Which, i guess, would leave the multimats full of holes ? The trick is that I would like to optimize a scene’s materials for realtime visualization, so splitting materials over and over each time a new slot becomes unused seems inappropriate…
A developer at our company proposed the following :
- He already wrote a script that attaches several meshes together (and thus cumulates the former objects’ materials) and that can detach each mesh independantly (reassigning names) to their former state. (“Wtf ? How did you do that” Did I kindly asked him)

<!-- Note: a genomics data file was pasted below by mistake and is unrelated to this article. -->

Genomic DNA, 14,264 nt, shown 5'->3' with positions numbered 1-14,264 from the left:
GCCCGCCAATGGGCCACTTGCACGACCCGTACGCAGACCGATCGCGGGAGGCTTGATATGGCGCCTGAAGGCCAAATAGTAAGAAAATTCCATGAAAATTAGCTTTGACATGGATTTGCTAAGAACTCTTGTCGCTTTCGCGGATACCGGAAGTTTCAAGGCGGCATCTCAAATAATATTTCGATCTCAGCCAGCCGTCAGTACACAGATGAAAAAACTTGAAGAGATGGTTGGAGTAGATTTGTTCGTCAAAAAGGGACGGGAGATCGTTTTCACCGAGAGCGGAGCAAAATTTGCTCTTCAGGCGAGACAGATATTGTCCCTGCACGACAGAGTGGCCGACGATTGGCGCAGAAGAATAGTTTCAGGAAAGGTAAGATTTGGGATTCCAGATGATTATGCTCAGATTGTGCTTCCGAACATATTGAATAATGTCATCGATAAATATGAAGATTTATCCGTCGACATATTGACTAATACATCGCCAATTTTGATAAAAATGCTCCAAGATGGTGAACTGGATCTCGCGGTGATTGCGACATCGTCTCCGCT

- On the attached big mesh, run CSOM to clean the unused slots
- Detach the objects to their former states.
- The “new” former objects would then share the same multimaterial.
The thing is that I felt this method is a little bit risky… The slightest offset in the vertex order in the array and the whole thing collapses, I fear. Besides that, the script becomes increasingly memory consuming due to the attach loop parsing dozens of complex meshes.
I don’t understand why the clean multimaterial suffers from memory overflow. There are only 120~ materials (not all multimaterials) in the scene and it is running on Max9, quad Core, 4 GB ram. Plus it is probably hard coded in C++.
EDIT : I just tried to launch the CSOM script on a bunch of objects.
The resulst is screwed up because before the script : 900~ mats in the scene, 991 maps, after the script, 1600~ mats, 985 maps. So i removed 6 unused maps and created over 700 materials :hmm: